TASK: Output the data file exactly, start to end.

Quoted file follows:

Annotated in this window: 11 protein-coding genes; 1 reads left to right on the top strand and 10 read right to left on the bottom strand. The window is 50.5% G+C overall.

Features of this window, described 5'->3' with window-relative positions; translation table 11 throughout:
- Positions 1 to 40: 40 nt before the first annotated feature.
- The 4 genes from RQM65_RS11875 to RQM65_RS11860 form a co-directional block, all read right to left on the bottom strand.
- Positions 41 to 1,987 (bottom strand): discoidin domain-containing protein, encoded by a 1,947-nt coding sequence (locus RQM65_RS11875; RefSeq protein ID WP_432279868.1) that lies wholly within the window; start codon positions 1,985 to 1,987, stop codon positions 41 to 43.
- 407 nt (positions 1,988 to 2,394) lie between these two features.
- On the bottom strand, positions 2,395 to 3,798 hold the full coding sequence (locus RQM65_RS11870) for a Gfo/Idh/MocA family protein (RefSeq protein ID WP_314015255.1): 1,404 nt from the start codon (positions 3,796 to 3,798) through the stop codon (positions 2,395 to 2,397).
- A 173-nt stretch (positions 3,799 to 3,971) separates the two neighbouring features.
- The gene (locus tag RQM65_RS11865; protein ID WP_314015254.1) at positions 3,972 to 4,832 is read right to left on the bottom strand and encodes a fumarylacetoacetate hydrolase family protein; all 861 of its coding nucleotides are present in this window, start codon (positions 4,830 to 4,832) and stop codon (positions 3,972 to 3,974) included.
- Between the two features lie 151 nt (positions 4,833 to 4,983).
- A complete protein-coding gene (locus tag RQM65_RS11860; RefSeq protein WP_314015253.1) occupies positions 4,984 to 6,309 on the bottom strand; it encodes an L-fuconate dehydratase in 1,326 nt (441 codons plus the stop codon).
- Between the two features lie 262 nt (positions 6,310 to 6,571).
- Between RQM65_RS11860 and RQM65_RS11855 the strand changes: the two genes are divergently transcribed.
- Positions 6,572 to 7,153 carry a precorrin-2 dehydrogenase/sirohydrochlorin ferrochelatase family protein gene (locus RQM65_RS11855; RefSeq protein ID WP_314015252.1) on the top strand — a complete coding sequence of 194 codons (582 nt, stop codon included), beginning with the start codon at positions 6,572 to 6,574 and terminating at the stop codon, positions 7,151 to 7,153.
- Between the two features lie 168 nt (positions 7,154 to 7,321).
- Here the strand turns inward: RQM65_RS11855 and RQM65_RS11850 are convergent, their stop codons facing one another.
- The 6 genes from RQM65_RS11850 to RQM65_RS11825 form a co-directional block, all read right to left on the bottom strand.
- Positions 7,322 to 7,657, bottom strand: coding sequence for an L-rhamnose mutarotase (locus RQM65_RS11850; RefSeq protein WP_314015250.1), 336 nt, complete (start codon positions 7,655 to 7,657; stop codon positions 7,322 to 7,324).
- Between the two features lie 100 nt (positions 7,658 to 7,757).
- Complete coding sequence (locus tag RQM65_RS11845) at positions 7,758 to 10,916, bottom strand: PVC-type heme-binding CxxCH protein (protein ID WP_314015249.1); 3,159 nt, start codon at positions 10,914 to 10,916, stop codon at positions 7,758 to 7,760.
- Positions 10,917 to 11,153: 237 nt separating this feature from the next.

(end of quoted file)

Annotated in this window: 11 protein-coding genes; 1 reads left to right on the top strand and 10 read right to left on the bottom strand. The window is 50.5% G+C overall.

Features of this window, described 5'->3' with window-relative positions; translation table 11 throughout:
- Positions 1 to 40: 40 nt before the first annotated feature.
- The 4 genes from RQM65_RS11875 to RQM65_RS11860 form a co-directional block, all read right to left on the bottom strand.
- Positions 41 to 1,987 (bottom strand): discoidin domain-containing protein, encoded by a 1,947-nt coding sequence (locus RQM65_RS11875; RefSeq protein ID WP_432279868.1) that lies wholly within the window; start codon positions 1,985 to 1,987, stop codon positions 41 to 43.
- 407 nt (positions 1,988 to 2,394) lie between these two features.
- On the bottom strand, positions 2,395 to 3,798 hold the full coding sequence (locus RQM65_RS11870) for a Gfo/Idh/MocA family protein (RefSeq protein ID WP_314015255.1): 1,404 nt from the start codon (positions 3,796 to 3,798) through the stop codon (positions 2,395 to 2,397).
- A 173-nt stretch (positions 3,799 to 3,971) separates the two neighbouring features.
- The gene (locus tag RQM65_RS11865; protein ID WP_314015254.1) at positions 3,972 to 4,832 is read right to left on the bottom strand and encodes a fumarylacetoacetate hydrolase family protein; all 861 of its coding nucleotides are present in this window, start codon (positions 4,830 to 4,832) and stop codon (positions 3,972 to 3,974) included.
- Between the two features lie 151 nt (positions 4,833 to 4,983).
- A complete protein-coding gene (locus tag RQM65_RS11860; RefSeq protein WP_314015253.1) occupies positions 4,984 to 6,309 on the bottom strand; it encodes an L-fuconate dehydratase in 1,326 nt (441 codons plus the stop codon).
- Between the two features lie 262 nt (positions 6,310 to 6,571).
- Between RQM65_RS11860 and RQM65_RS11855 the strand changes: the two genes are divergently transcribed.
- Positions 6,572 to 7,153 carry a precorrin-2 dehydrogenase/sirohydrochlorin ferrochelatase family protein gene (locus RQM65_RS11855; RefSeq protein ID WP_314015252.1) on the top strand — a complete coding sequence of 194 codons (582 nt, stop codon included), beginning with the start codon at positions 6,572 to 6,574 and terminating at the stop codon, positions 7,151 to 7,153.
- Between the two features lie 168 nt (positions 7,154 to 7,321).
- Here the strand turns inward: RQM65_RS11855 and RQM65_RS11850 are convergent, their stop codons facing one another.
- The 6 genes from RQM65_RS11850 to RQM65_RS11825 form a co-directional block, all read right to left on the bottom strand.
- Positions 7,322 to 7,657, bottom strand: coding sequence for an L-rhamnose mutarotase (locus RQM65_RS11850; RefSeq protein WP_314015250.1), 336 nt, complete (start codon positions 7,655 to 7,657; stop codon positions 7,322 to 7,324).
- Between the two features lie 100 nt (positions 7,658 to 7,757).
- Complete coding sequence (locus tag RQM65_RS11845) at positions 7,758 to 10,916, bottom strand: PVC-type heme-binding CxxCH protein (protein ID WP_314015249.1); 3,159 nt, start codon at positions 10,914 to 10,916, stop codon at positions 7,758 to 7,760.
- Positions 10,917 to 11,153: 237 nt separating this feature from the next.